We left this ceremony before dark as there is no light and the roads are very small and bumpy.  And we wanted to get an early night in preparation for the next big day.

As the sun was rising we met Daudi Junior (randomly after driving along a road and him driving along another road perpendicular to us, but we met!)  We were directed to his village where we were warmly welcomed by Daudi senior, the local government official and his friends and family.  We were welcomed into the boma and made to feel part of everything.  Everyone was full of smiles and excitement.  There was a great buzz around and whilst things were moving slowly there was still a certain haste to get things ready.  After a short while I got taken off by the ladies into a hut to be dressed and Joey was also dressed.  This was a source of endless entertainment for all the women who kept coming in to smile and laugh. 

The community expressed such genuine joy to welcome us to share their special cultural day with them.  The day moved on slowly, but again everyone was busy doing something.  Getting themselves ready!  At some point early morning Joey and I were ushered into the cattle pen in the centre of the Boma.  Other elders and our hosting Maasai (Daudi junior and senior) came in as well.  We all squatted down in a circle and were blessed by the Maasai using a specially made beaded rungu.  This rungu (carved wooden stick) was handed to Joey as a gift.  The symbolism of this is powerful and the community were showing Joey enormous respect to present this to him.  We felt honoured.  After this point we left the boma to go and visit the man of the ceremony.  He was situated a few hundred metres away and was watching over the cow they had just slaughtered and were currently filleting.  The male Maasai were all gathered around enjoying the much favoured blood drink.  Joey did partake in this (as the drinking of blood is something also practised in his tribe!), I refrained!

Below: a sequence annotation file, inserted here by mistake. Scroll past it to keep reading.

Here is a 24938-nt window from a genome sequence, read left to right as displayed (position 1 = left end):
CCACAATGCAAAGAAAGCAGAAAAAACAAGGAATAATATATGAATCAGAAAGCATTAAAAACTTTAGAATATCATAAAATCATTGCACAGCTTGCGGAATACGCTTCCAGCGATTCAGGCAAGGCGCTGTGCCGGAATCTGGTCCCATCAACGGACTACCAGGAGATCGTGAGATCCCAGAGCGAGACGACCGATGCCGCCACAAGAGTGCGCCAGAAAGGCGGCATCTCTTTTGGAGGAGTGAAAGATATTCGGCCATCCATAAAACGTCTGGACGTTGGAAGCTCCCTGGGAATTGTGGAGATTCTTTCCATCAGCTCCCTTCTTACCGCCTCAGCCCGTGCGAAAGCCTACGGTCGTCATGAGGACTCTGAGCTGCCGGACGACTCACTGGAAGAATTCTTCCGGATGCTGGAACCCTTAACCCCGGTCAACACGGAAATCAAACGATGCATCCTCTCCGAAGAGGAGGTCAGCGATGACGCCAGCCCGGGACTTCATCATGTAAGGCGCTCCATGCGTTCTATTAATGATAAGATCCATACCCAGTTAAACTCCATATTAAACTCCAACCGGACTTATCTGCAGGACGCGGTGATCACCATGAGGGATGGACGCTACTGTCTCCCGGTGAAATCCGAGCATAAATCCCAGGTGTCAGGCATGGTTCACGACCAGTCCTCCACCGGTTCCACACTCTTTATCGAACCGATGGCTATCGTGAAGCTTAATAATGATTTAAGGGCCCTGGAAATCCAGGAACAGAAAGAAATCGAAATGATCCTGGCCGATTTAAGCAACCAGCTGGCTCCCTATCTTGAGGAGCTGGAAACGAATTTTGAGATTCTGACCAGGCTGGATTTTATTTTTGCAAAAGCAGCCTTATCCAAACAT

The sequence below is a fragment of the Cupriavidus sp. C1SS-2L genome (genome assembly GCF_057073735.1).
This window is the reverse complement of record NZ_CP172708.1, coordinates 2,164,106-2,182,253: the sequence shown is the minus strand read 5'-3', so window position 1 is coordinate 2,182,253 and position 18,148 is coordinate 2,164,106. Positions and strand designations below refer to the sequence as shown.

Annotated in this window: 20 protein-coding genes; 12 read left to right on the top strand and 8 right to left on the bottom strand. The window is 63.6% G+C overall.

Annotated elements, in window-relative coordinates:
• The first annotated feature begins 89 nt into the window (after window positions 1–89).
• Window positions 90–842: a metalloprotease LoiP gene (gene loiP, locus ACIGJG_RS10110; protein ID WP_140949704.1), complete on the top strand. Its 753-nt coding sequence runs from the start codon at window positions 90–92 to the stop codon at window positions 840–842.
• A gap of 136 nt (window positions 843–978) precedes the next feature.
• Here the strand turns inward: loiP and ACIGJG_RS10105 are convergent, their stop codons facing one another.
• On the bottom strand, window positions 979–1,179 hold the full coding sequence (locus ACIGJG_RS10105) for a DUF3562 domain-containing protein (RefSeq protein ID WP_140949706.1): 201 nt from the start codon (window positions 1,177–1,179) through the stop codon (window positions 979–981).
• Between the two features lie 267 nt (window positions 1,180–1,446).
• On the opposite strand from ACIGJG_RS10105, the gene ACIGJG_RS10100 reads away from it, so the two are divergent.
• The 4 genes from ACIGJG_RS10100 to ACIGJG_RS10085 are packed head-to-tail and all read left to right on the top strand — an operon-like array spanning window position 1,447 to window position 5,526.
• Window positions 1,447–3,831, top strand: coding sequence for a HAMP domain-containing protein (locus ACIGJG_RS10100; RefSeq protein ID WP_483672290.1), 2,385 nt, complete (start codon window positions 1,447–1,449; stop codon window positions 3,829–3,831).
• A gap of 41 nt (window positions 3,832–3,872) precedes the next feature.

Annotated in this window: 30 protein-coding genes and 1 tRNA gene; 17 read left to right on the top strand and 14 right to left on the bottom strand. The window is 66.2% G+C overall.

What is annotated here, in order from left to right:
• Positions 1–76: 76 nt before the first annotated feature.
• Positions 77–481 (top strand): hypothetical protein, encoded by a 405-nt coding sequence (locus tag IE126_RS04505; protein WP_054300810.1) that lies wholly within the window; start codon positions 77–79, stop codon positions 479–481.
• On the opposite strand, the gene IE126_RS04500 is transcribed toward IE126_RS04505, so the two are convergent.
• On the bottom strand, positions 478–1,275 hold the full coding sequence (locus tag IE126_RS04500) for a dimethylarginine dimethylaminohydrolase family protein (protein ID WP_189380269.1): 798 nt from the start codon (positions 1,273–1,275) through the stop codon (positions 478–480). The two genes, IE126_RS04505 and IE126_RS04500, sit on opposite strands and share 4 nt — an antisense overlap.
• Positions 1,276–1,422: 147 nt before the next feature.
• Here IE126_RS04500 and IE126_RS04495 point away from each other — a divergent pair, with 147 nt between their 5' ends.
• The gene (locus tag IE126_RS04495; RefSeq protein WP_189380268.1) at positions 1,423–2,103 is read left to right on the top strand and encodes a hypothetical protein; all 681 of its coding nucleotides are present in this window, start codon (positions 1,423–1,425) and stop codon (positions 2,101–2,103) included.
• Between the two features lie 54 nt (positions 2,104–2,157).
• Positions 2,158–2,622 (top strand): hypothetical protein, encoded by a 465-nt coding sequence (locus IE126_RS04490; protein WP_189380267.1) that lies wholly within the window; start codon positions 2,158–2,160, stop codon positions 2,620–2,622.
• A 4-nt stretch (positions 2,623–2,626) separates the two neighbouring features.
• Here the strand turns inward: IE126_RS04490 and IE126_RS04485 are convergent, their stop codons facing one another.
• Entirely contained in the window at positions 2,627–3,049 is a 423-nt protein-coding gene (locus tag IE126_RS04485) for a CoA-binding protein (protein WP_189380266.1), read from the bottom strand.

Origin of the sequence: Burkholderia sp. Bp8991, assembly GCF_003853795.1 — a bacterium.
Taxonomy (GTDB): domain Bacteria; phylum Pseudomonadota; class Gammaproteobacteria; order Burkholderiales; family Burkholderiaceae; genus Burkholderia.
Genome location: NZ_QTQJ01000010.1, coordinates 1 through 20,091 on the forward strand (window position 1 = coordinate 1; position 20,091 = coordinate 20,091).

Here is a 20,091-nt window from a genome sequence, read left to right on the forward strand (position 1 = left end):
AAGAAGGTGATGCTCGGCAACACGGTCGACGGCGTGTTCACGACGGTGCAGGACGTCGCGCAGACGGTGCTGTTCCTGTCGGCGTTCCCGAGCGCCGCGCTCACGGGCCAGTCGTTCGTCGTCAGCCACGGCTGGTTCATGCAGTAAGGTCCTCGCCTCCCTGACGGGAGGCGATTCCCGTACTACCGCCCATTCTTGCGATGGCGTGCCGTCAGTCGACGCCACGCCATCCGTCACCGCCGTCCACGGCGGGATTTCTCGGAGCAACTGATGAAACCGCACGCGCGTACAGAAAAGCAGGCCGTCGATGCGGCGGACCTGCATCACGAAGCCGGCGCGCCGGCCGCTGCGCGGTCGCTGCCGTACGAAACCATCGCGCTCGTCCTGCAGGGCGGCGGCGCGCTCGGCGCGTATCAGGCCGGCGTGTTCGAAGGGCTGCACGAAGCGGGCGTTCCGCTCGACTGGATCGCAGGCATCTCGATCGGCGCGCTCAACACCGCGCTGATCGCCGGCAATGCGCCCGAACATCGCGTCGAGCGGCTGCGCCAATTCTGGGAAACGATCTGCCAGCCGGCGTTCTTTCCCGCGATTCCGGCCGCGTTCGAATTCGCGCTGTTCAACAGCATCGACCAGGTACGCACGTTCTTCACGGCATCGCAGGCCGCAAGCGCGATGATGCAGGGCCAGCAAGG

We were warmly welcomed by the Maasai who was about to become and elder.  He explained how delighted he was that finally after more than 5 years of being connected with his village, we had finally met.  He welcomed us to enjoy all parts of his celebration and explained to us the symbolism of it all.  We left him sitting under his tree.  In total the community slaughtered 1 cow and about 6 goats.